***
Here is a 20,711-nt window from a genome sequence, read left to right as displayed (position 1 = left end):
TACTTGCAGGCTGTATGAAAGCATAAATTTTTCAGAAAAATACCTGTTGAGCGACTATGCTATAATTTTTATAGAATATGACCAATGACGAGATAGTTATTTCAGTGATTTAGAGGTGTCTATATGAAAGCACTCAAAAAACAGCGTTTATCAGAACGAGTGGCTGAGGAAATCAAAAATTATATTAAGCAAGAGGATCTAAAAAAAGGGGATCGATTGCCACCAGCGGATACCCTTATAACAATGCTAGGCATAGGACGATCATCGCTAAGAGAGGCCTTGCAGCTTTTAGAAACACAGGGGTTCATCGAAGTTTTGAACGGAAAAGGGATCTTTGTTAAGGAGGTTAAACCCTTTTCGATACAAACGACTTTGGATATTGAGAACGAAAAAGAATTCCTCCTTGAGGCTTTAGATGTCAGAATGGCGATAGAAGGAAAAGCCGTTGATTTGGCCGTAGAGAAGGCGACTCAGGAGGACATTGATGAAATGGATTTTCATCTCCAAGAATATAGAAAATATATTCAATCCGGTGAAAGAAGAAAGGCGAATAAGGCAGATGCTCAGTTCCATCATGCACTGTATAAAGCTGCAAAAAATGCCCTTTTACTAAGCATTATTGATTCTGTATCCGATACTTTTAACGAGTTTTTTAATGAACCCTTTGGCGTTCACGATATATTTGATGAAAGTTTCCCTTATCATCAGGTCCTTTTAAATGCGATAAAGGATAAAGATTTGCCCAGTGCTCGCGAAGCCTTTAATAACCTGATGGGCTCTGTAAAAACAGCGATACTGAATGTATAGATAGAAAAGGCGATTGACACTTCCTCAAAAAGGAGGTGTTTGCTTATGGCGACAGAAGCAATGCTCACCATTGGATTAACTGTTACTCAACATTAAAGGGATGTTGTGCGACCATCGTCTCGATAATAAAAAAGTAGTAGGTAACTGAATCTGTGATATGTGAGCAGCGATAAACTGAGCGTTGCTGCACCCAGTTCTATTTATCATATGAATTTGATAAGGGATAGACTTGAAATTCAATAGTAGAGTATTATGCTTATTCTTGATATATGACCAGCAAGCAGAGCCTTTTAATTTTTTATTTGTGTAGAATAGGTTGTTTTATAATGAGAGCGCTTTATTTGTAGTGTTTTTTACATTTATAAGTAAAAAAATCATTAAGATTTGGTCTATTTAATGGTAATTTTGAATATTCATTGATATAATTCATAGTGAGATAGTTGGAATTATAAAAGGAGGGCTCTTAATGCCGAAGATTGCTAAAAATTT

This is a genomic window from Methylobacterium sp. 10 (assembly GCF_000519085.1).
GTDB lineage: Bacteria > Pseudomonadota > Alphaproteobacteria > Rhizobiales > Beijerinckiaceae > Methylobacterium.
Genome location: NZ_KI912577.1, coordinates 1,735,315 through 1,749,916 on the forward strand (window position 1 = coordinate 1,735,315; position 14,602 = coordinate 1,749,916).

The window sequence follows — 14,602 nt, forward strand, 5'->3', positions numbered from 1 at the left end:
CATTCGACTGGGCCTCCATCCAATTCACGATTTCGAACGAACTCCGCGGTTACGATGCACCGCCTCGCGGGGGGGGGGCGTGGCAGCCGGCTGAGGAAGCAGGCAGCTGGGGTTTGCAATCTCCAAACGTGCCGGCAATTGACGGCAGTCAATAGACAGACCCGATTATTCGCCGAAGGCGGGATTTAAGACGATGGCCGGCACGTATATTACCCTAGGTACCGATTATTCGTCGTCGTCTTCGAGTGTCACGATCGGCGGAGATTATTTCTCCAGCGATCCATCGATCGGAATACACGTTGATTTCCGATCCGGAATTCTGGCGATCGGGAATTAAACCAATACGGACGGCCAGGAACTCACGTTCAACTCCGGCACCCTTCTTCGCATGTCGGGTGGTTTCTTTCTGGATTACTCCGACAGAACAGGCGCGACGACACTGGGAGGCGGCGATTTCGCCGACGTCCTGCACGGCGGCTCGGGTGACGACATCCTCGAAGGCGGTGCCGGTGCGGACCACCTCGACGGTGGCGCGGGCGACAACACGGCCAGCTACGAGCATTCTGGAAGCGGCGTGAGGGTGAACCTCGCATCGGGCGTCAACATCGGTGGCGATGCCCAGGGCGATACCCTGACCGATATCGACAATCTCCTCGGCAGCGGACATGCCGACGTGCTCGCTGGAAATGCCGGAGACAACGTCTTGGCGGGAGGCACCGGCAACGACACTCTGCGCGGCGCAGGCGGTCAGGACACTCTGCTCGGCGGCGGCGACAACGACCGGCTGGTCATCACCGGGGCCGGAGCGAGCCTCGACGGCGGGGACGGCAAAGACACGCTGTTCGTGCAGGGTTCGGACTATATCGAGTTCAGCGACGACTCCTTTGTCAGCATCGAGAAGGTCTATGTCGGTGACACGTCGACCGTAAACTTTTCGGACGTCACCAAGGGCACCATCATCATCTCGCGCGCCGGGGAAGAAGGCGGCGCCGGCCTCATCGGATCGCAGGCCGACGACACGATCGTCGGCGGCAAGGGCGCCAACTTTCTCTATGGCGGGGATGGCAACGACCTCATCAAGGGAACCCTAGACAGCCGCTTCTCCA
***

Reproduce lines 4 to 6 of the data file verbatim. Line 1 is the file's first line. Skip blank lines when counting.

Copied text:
GTDB lineage: Bacteria > Pseudomonadota > Alphaproteobacteria > Rhizobiales > Beijerinckiaceae > Methylobacterium.
Genome location: NZ_KI912577.1, coordinates 1,735,315 through 1,749,916 on the forward strand (window position 1 = coordinate 1,735,315; position 14,602 = coordinate 1,749,916).

The window sequence follows — 14,602 nt, forward strand, 5'->3', positions numbered from 1 at the left end: